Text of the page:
UPDATE: Amy Winehouse died as the result of accidental alcohol poisoning, a British coroner ruled Wednesday.
The coroner’s official verdict was that of "death by misadventure" but, as the Washington Post explains, that’s "simply a legal way of saying that Winehouse’s death was the result of voluntary actions on her part, and that no criminal act was committed."
The singer was found dead in bed at her London home earlier this summer. An initial autopsy proved inconclusive, although it found no traces of illegal drugs in her system.
The Associated Press reports that a pathologist told inquest into Winehouse’s death that the singer had consumed a “very large quantity of alcohol” and that the level in her blood was more than five times the legal limit for driving. A police officer who was called after a security guard found Winehouse said that empty vodka bottles were scattered around her bedroom.
UPDATE Tuesday, Aug. 23: The toxicology results are in and Amy Winehouse's family says that the tests found that "no illegal substances" were in the singer's system at the time of her death last month.
"Results indicate that alcohol was present but it cannot be determined as yet if it played a role in her death," the family said in a written statement, citing test results provided to them by authorities.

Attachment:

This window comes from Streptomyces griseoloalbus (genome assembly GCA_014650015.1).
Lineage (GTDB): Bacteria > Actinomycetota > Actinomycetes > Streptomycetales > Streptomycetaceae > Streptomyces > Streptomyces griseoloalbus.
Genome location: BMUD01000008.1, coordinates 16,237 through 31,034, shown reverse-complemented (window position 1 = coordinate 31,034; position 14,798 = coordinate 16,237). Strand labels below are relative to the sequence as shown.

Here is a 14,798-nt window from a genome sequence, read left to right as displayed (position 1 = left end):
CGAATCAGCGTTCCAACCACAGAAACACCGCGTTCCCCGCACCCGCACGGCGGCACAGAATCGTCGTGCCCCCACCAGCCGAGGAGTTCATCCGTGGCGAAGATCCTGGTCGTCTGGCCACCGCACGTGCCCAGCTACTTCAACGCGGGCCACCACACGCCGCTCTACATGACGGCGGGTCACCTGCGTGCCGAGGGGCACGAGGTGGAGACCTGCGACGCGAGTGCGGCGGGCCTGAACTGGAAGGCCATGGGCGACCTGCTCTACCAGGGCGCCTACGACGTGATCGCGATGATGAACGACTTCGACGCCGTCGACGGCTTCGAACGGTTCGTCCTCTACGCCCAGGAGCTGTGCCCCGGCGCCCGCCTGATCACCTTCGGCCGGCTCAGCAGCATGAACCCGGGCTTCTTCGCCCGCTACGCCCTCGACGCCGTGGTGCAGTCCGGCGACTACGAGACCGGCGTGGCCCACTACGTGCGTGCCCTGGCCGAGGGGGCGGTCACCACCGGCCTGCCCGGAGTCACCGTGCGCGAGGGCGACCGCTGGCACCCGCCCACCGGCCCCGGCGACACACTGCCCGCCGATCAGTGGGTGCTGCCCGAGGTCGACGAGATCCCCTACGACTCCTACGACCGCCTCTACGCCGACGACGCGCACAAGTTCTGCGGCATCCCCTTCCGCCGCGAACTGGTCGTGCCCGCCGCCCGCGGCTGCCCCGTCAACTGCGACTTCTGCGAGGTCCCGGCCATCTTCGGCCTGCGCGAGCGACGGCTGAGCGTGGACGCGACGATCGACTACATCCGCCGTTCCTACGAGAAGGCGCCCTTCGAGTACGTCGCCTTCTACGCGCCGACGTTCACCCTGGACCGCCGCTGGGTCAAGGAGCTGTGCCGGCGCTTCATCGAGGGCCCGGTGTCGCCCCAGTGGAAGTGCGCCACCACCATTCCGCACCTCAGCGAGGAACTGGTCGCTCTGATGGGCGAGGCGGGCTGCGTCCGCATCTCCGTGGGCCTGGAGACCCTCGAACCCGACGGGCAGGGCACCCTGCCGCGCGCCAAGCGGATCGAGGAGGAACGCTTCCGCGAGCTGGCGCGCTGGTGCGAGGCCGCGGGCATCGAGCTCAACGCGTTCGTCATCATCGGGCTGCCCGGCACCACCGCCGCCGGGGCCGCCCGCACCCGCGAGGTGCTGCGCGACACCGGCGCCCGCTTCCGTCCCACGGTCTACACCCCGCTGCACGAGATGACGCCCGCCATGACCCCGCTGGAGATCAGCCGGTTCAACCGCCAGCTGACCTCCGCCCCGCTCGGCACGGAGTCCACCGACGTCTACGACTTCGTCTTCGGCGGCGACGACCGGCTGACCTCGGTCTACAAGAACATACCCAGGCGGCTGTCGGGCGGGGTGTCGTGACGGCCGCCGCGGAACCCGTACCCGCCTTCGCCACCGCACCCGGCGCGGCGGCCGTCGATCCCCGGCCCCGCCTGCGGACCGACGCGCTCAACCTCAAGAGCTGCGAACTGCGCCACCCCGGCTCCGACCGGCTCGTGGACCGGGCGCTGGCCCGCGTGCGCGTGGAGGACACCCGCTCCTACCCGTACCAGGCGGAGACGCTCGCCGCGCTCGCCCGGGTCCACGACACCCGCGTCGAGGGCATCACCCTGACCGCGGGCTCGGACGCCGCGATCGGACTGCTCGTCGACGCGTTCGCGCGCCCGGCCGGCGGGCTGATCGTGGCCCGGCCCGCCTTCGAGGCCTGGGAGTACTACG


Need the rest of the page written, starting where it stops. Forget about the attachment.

Winehouse died Saturday, July 23, at the age of 27.
UPDATE Wednesday, July 27 at 10:28 a.m.: One more follow-up note from Amy Winehouse's funeral Tuesday. Her father, Mitch, announced that he plans to create the Amy Winehouse Foundation to provide support for substance abusers.
"In this country, if you cannot afford a private rehabilitation clinic, there is a two-year waiting list for help," he said, the Daily Mail reports. "With the help of Keith Vaz MP, we are trying to change that."
Mitch Winehouse also addressed his daughter's long-running alcohol and drug problems, maintaining that she had managed to quit taking drugs.
"Three years ago, Amy conquered her drug dependency, the doctors said it was impossible but she really did it," he said at the funeral. "She was trying hard to deal with her drinking and had just completed three weeks of abstinence. She said, 'Dad I've had enough, I can't stand the look on your and the family's faces anymore.' "